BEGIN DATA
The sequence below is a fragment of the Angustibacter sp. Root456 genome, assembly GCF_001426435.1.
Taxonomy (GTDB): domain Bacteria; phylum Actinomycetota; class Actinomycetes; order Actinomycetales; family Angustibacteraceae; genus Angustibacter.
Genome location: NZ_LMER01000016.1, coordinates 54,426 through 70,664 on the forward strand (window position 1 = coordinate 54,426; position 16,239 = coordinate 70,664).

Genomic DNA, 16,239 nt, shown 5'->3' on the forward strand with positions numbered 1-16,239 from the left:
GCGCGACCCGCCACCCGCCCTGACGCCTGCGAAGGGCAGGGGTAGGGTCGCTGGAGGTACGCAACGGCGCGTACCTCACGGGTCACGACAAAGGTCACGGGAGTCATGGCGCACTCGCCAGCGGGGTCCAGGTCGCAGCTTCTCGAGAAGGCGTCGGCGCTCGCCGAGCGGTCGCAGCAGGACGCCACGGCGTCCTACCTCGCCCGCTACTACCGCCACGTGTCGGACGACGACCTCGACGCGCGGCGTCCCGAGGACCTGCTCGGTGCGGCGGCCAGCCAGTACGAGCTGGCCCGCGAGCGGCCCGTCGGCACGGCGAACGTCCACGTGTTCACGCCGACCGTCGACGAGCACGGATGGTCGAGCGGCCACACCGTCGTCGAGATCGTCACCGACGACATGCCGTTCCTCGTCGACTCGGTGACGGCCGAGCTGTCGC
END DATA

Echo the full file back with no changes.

The sequence below is a fragment of the Angustibacter sp. Root456 genome, assembly GCF_001426435.1.
Taxonomy (GTDB): domain Bacteria; phylum Actinomycetota; class Actinomycetes; order Actinomycetales; family Angustibacteraceae; genus Angustibacter.
Genome location: NZ_LMER01000016.1, coordinates 54,426 through 70,664 on the forward strand (window position 1 = coordinate 54,426; position 16,239 = coordinate 70,664).

Genomic DNA, 16,239 nt, shown 5'->3' on the forward strand with positions numbered 1-16,239 from the left:
GCGCGACCCGCCACCCGCCCTGACGCCTGCGAAGGGCAGGGGTAGGGTCGCTGGAGGTACGCAACGGCGCGTACCTCACGGGTCACGACAAAGGTCACGGGAGTCATGGCGCACTCGCCAGCGGGGTCCAGGTCGCAGCTTCTCGAGAAGGCGTCGGCGCTCGCCGAGCGGTCGCAGCAGGACGCCACGGCGTCCTACCTCGCCCGCTACTACCGCCACGTGTCGGACGACGACCTCGACGCGCGGCGTCCCGAGGACCTGCTCGGTGCGGCGGCCAGCCAGTACGAGCTGGCCCGCGAGCGGCCCGTCGGCACGGCGAACGTCCACGTGTTCACGCCGACCGTCGACGAGCACGGATGGTCGAGCGGCCACACCGTCGTCGAGATCGTCACCGACGACATGCCGTTCCTCGTCGACTCGGTGACGGCCGAGCTGTCGC